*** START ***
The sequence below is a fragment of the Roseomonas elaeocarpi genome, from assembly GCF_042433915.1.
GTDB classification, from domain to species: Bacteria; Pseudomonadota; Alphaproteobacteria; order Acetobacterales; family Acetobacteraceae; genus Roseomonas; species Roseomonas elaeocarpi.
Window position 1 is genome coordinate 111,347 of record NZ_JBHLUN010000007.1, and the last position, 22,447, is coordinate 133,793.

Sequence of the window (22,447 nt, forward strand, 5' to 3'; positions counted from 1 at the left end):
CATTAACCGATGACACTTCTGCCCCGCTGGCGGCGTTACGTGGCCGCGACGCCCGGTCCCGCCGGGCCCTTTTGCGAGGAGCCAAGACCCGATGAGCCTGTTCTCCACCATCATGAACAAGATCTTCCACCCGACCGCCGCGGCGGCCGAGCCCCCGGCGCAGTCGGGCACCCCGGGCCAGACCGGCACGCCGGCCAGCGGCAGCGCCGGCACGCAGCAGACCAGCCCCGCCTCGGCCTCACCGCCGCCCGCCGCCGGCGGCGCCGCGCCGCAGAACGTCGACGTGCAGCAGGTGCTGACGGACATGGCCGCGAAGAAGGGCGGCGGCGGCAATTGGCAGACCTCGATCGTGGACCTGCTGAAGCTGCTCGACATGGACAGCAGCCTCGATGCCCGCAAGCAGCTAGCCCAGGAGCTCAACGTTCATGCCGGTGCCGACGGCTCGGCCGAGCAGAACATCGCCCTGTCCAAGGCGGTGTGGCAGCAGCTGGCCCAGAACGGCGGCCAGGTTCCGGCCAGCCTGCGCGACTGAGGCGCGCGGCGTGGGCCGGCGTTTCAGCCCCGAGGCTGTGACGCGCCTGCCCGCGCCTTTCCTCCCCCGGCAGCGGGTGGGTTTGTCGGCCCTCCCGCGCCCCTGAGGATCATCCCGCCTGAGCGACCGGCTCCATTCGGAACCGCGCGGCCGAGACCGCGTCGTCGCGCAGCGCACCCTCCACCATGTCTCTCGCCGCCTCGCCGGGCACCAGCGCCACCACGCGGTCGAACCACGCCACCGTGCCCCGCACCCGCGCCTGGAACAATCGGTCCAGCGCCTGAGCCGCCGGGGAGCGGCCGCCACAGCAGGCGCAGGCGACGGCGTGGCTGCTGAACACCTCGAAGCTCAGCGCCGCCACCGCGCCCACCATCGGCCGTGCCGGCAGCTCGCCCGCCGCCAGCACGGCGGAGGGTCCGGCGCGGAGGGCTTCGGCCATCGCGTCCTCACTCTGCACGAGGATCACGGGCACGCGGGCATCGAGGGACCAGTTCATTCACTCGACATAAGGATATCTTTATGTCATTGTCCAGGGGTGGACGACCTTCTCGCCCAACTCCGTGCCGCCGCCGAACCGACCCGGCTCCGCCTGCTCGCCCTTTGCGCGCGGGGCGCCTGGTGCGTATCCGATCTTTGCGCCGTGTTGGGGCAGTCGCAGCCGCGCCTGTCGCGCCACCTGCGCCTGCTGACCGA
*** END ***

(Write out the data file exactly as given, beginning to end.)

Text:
The sequence below is a fragment of the Roseomonas elaeocarpi genome, from assembly GCF_042433915.1.
GTDB classification, from domain to species: Bacteria; Pseudomonadota; Alphaproteobacteria; order Acetobacterales; family Acetobacteraceae; genus Roseomonas; species Roseomonas elaeocarpi.
Window position 1 is genome coordinate 111,347 of record NZ_JBHLUN010000007.1, and the last position, 22,447, is coordinate 133,793.

Sequence of the window (22,447 nt, forward strand, 5' to 3'; positions counted from 1 at the left end):
CATTAACCGATGACACTTCTGCCCCGCTGGCGGCGTTACGTGGCCGCGACGCCCGGTCCCGCCGGGCCCTTTTGCGAGGAGCCAAGACCCGATGAGCCTGTTCTCCACCATCATGAACAAGATCTTCCACCCGACCGCCGCGGCGGCCGAGCCCCCGGCGCAGTCGGGCACCCCGGGCCAGACCGGCACGCCGGCCAGCGGCAGCGCCGGCACGCAGCAGACCAGCCCCGCCTCGGCCTCACCGCCGCCCGCCGCCGGCGGCGCCGCGCCGCAGAACGTCGACGTGCAGCAGGTGCTGACGGACATGGCCGCGAAGAAGGGCGGCGGCGGCAATTGGCAGACCTCGATCGTGGACCTGCTGAAGCTGCTCGACATGGACAGCAGCCTCGATGCCCGCAAGCAGCTAGCCCAGGAGCTCAACGTTCATGCCGGTGCCGACGGCTCGGCCGAGCAGAACATCGCCCTGTCCAAGGCGGTGTGGCAGCAGCTGGCCCAGAACGGCGGCCAGGTTCCGGCCAGCCTGCGCGACTGAGGCGCGCGGCGTGGGCCGGCGTTTCAGCCCCGAGGCTGTGACGCGCCTGCCCGCGCCTTTCCTCCCCCGGCAGCGGGTGGGTTTGTCGGCCCTCCCGCGCCCCTGAGGATCATCCCGCCTGAGCGACCGGCTCCATTCGGAACCGCGCGGCCGAGACCGCGTCGTCGCGCAGCGCACCCTCCACCATGTCTCTCGCCGCCTCGCCGGGCACCAGCGCCACCACGCGGTCGAACCACGCCACCGTGCCCCGCACCCGCGCCTGGAACAATCGGTCCAGCGCCTGAGCCGCCGGGGAGCGGCCGCCACAGCAGGCGCAGGCGACGGCGTGGCTGCTGAACACCTCGAAGCTCAGCGCCGCCACCGCGCCCACCATCGGCCGTGCCGGCAGCTCGCCCGCCGCCAGCACGGCGGAGGGTCCGGCGCGGAGGGCTTCGGCCATCGCGTCCTCACTCTGCACGAGGATCACGGGCACGCGGGCATCGAGGGACCAGTTCATTCACTCGACATAAGGATATCTTTATGTCATTGTCCAGGGGTGGACGACCTTCTCGCCCAACTCCGTGCCGCCGCCGAACCGACCCGGCTCCGCCTGCTCGCCCTTTGCGCGCGGGGCGCCTGGTGCGTATCCGATCTTTGCGCCGTGTTGGGGCAGTCGCAGCCGCGCCTGTCGCGCCACCTGCGCCTGCTGACCGA